What does this mean? It means that you dwell in a place of loving, you breathe love, you exude love, you are love. So no matter what circumstance you find yourself in, you bring love to the table. Sometimes that love may appear soft and vulnerable, other times strong and firm. But it’s love nonetheless.
This isn’t just love for others, but love for yourself, love for nature, love for all. When you live in a state of love, you care as much about others as you do about yourself; you understand that we are all deeply connected and that what affects one, affects us all in some way.
And when you encounter someone who is acting rudely or disrespectfully toward you, that person (or experience) is not able to throw you out of your state of love. Rather, you remain firmly entrenched in your state of being, and from that space you can calmly and lovingly choose how to respond (or not) to that person or experience.
When you are able to live in a state of love, life appears differently. Your lens has changed and so too has your perspective and interpretation of life.
Here’s an example: Recently, two of Sandra’s friends decided to get married after having been interested in each other for a mere seven days. Some of their mutual friends were upset and questioned the logic of this union. They even debated as to whether they would attend the ceremony or boycott it in protest.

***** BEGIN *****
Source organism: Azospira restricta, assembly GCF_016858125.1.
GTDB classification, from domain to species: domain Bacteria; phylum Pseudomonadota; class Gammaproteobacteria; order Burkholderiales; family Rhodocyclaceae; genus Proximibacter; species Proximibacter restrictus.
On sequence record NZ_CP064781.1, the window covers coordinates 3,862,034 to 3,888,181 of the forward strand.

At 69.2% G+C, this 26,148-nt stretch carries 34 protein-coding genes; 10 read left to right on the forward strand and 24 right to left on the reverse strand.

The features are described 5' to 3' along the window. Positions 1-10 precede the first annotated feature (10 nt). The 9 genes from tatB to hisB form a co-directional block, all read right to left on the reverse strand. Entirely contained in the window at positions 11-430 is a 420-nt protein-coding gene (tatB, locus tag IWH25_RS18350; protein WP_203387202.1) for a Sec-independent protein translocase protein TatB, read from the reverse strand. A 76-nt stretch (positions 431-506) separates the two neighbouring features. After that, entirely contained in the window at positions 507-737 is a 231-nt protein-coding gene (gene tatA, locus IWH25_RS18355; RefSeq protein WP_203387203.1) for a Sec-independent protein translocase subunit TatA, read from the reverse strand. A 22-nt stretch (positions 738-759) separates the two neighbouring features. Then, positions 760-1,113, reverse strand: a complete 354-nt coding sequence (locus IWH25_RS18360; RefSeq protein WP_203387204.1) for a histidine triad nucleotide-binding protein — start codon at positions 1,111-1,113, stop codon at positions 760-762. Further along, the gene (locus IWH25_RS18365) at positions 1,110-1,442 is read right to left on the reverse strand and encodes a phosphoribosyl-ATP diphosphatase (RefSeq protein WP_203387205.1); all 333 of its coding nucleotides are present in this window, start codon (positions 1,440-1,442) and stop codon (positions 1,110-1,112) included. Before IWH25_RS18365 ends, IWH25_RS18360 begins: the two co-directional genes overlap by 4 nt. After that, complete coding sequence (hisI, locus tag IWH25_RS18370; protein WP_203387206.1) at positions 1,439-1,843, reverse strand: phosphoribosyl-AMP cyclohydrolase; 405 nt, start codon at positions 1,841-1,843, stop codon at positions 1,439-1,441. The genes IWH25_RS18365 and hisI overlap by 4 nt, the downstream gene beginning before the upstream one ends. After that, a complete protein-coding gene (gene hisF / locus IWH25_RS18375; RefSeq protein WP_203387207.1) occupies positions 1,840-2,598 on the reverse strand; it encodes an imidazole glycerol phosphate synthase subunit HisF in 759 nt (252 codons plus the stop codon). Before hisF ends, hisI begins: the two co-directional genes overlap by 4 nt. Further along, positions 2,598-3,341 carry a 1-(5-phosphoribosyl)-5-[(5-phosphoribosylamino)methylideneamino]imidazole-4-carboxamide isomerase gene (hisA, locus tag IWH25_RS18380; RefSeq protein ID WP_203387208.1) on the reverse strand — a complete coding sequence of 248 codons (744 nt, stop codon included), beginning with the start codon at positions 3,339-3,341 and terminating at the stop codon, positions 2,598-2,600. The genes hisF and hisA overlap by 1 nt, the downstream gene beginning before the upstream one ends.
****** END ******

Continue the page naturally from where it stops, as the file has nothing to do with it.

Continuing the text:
Sandra, while not understanding the connection or the rush to the altar, felt differently. She wanted to support her friends in their decision, chose to be happy for them, and knew that there was no way for her to know what was in each of their hearts or what their souls were calling them to. Sandra was responding from a state of love.
And when you occupy this state of love, life is more joyful, more peaceful, and you will feel more love flowing to you. From this state of being, it becomes easy to express love through actions and words — although the expression is just one aspect, not the entirety of love.
”I love, because my love is not dependent on the object of love. My love is dependent on my state of being. So whether the other person changes, becomes different, friend turns into a foe, does not matter, because my love was never dependent on the other person. My love is my state of being. I simply love.” (Osho)
Editor’s Note: Each “love” link will take you to a different post about love.